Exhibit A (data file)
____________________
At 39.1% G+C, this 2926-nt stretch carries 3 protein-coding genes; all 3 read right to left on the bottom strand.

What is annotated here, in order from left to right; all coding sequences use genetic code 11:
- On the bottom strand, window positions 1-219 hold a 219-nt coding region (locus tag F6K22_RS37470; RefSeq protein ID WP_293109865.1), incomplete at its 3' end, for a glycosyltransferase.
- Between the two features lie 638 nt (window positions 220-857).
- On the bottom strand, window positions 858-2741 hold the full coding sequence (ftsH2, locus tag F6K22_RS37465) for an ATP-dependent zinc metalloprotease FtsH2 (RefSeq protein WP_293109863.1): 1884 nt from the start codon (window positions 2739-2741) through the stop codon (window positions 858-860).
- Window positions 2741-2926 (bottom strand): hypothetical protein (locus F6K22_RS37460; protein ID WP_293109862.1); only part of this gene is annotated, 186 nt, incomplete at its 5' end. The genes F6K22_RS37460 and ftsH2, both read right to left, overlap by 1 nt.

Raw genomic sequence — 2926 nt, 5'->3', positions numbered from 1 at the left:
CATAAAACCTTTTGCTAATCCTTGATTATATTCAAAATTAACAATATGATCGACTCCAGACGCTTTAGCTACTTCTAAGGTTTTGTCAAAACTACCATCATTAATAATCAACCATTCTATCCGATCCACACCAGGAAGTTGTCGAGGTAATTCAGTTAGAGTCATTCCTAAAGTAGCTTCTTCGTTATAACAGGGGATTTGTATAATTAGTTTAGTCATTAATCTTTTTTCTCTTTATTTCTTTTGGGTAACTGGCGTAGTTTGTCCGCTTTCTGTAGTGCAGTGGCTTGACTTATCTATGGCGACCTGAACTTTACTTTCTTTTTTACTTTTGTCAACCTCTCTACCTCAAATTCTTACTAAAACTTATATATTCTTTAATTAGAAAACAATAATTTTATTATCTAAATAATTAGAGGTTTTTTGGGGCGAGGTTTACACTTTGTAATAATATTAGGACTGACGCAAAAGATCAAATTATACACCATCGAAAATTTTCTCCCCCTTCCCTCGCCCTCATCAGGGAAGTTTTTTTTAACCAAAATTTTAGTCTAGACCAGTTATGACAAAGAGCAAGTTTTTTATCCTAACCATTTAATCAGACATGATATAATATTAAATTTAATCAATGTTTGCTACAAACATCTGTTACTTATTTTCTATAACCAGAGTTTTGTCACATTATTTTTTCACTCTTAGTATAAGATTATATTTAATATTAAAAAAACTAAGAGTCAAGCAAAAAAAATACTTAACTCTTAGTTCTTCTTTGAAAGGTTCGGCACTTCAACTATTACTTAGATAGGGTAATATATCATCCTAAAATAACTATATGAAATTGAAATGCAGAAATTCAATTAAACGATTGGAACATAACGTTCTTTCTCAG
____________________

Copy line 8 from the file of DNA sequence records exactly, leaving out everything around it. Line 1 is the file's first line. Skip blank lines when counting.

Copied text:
CATAAAACCTTTTGCTAATCCTTGATTATATTCAAAATTAACAATATGATCGACTCCAGACGCTTTAGCTACTTCTAAGGTTTTGTCAAAACTACCATCATTAATAATCAACCATTCTATCCGATCCACACCAGGAAGTTGTCGAGGTAATTCAGTTAGAGTCATTCCTAAAGTAGCTTCTTCGTTATAACAGGGGATTTGTATAATTAGTTTAGTCATTAATCTTTTTTCTCTTTATTTCTTTTGGGTAACTGGCGTAGTTTGTCCGCTTTCTGTAGTGCAGTGGCTTGACTTATCTATGGCGACCTGAACTTTACTTTCTTTTTTACTTTTGTCAACCTCTCTACCTCAAATTCTTACTAAAACTTATATATTCTTTAATTAGAAAACAATAATTTTATTATCTAAATAATTAGAGGTTTTTTGGGGCGAGGTTTACACTTTGTAATAATATTAGGACTGACGCAAAAGATCAAATTATACACCATCGAAAATTTTCTCCCCCTTCCCTCGCCCTCATCAGGGAAGTTTTTTTTAACCAAAATTTTAGTCTAGACCAGTTATGACAAAGAGCAAGTTTTTTATCCTAACCATTTAATCAGACATGATATAATATTAAATTTAATCAATGTTTGCTACAAACATCTGTTACTTATTTTCTATAACCAGAGTTTTGTCACATTATTTTTTCACTCTTAGTATAAGATTATATTTAATATTAAAAAAACTAAGAGTCAAGCAAAAAAAATACTTAACTCTTAGTTCTTCTTTGAAAGGTTCGGCACTTCAACTATTACTTAGATAGGGTAATATATCATCCTAAAATAACTATATGAAATTGAAATGCAGAAATTCAATTAAACGATTGGAACATAACGTTCTTTCTCAG